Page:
Dr Edward Gibson1, Ms Linda Quinn1, Dr Amy Jeeves1, Dr Michelle Lodge1, Dr Rebecca Cooksey1, Mr Darren Molony1, Mr Bernard Carney1
1Women’s And Children’s Hospital, North Adelaide, Australia
Hypertrophic burn scars are a common and a significant source of morbidity in paediatric burns patients. Scarring can affect movement and have a psychological impact. CO2 laser therapy is a relatively new technique for managing burn scars. The therapy is straight forward to provide and is well tolerated by patients. As yet, the exact mechanism of action has not been defined and longer term outcomes are limited but, despite this, patients respond well to the therapy. This study investigates the patient and practitioner perspectives, in a paediatric setting, towards laser therapy and assesses scar response to the treatment.
10 patients were enrolled in the study. Patient and practitioner Posas questionaires were completed prior to treatment and again at six week intervals. Perioperative care was standardised. Other previously prescribed scar therapies continued during the study.
Both patient and practitioner reported subjective improvements in the scars following laser treatment. No concerns with pain or healing were noted. Patients typically were positive towards laser therapy, tolerated it easily and were amenable to subsequent courses of treatment.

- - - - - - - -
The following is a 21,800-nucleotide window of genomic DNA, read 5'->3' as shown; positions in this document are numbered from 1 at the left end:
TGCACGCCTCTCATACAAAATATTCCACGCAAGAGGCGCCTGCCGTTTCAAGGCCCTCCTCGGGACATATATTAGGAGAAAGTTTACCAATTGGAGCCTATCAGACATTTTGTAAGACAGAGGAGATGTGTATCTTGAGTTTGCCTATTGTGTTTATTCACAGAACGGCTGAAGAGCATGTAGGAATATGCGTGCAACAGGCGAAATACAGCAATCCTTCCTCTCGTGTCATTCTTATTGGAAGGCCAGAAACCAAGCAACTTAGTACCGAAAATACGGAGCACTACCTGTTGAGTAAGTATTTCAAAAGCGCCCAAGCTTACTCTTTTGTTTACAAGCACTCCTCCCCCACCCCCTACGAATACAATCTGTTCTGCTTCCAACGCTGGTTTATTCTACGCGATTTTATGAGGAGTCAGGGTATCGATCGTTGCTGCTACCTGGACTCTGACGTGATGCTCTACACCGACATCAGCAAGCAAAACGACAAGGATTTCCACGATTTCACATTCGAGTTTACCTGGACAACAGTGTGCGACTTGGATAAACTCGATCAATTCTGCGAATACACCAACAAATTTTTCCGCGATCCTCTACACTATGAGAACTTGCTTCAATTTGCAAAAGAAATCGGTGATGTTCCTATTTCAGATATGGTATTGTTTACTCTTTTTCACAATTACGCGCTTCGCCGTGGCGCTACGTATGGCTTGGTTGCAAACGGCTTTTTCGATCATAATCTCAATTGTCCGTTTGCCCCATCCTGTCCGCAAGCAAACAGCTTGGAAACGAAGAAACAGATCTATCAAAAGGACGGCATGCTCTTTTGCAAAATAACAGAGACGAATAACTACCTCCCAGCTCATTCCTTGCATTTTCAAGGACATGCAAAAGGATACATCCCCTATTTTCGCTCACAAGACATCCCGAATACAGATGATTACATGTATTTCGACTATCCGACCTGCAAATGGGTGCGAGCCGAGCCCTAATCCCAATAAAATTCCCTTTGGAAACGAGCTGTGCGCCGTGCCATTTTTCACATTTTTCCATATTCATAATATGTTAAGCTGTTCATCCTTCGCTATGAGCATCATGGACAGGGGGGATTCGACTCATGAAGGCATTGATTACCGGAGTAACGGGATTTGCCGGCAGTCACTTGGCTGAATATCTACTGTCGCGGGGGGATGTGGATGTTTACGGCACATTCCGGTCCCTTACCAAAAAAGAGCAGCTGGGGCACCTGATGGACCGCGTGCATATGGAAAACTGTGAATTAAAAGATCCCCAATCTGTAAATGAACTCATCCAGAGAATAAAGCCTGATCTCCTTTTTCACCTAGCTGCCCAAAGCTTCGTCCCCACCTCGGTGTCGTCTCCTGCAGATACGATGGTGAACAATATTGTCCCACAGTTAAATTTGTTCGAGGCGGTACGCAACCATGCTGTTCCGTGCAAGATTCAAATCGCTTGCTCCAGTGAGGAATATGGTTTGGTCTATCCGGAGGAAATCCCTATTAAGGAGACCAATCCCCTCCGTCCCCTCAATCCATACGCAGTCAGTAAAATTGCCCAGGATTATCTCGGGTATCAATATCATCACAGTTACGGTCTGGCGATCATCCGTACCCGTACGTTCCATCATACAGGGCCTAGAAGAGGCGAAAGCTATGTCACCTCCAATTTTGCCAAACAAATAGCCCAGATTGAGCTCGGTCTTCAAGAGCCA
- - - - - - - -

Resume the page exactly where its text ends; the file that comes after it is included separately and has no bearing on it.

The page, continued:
This study adds to the growing body of research that shows that laser therapy has an important role to play in burn scar therapy. The data shows that burn scars respond well to laser therapy and that patients engage well with the treatment. Further research is required to determine the way in which laser therapy can be best utilised.
Edward is the burns registrar at the Women’s and Children’s Hospital. He is pursuing a career in plastic and reconstructive surgery and has a particular interest in burns care and paediatric plastic surgery. He is a graduate of the University of Adelaide and has a Masters in Surgical Science through the University of Edinburgh.